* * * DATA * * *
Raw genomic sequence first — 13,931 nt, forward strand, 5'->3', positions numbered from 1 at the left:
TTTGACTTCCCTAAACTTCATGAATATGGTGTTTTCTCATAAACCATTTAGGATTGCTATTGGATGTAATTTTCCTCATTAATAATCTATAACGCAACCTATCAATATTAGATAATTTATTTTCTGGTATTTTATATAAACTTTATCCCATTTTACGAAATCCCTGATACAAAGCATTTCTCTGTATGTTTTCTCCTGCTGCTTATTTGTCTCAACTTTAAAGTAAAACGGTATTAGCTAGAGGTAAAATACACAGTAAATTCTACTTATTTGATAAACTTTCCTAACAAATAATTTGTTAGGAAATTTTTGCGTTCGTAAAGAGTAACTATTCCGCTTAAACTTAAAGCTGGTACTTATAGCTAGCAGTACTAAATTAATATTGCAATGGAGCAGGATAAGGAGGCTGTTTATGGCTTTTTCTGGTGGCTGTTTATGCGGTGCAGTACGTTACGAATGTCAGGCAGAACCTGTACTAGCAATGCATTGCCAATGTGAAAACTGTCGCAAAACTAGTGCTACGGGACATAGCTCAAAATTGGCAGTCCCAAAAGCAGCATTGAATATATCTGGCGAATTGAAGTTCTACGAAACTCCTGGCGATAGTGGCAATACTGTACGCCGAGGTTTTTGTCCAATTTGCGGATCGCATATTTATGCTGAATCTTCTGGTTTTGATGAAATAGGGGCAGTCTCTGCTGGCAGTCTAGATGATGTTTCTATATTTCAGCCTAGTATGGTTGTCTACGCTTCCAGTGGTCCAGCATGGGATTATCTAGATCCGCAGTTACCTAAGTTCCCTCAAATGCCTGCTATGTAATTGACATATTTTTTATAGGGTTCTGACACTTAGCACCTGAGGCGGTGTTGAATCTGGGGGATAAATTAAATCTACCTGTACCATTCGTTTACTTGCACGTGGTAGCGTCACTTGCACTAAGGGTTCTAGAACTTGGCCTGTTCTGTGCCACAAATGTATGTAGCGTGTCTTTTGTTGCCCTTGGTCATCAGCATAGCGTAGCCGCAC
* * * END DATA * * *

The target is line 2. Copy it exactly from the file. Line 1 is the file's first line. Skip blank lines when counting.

TTTGACTTCCCTAAACTTCATGAATATGGTGTTTTCTCATAAACCATTTAGGATTGCTATTGGATGTAATTTTCCTCATTAATAATCTATAACGCAACCTATCAATATTAGATAATTTATTTTCTGGTATTTTATATAAACTTTATCCCATTTTACGAAATCCCTGATACAAAGCATTTCTCTGTATGTTTTCTCCTGCTGCTTATTTGTCTCAACTTTAAAGTAAAACGGTATTAGCTAGAGGTAAAATACACAGTAAATTCTACTTATTTGATAAACTTTCCTAACAAATAATTTGTTAGGAAATTTTTGCGTTCGTAAAGAGTAACTATTCCGCTTAAACTTAAAGCTGGTACTTATAGCTAGCAGTACTAAATTAATATTGCAATGGAGCAGGATAAGGAGGCTGTTTATGGCTTTTTCTGGTGGCTGTTTATGCGGTGCAGTACGTTACGAATGTCAGGCAGAACCTGTACTAGCAATGCATTGCCAATGTGAAAACTGTCGCAAAACTAGTGCTACGGGACATAGCTCAAAATTGGCAGTCCCAAAAGCAGCATTGAATATATCTGGCGAATTGAAGTTCTACGAAACTCCTGGCGATAGTGGCAATACTGTACGCCGAGGTTTTTGTCCAATTTGCGGATCGCATATTTATGCTGAATCTTCTGGTTTTGATGAAATAGGGGCAGTCTCTGCTGGCAGTCTAGATGATGTTTCTATATTTCAGCCTAGTATGGTTGTCTACGCTTCCAGTGGTCCAGCATGGGATTATCTAGATCCGCAGTTACCTAAGTTCCCTCAAATGCCTGCTATGTAATTGACATATTTTTTATAGGGTTCTGACACTTAGCACCTGAGGCGGTGTTGAATCTGGGGGATAAATTAAATCTACCTGTACCATTCGTTTACTTGCACGTGGTAGCGTCACTTGCACTAAGGGTTCTAGAACTTGGCCTGTTCTGTGCCACAAATGTATGTAGCGTGTCTTTTGTTGCCCTTGGTCATCAGCATAGCGTAGCCGCAC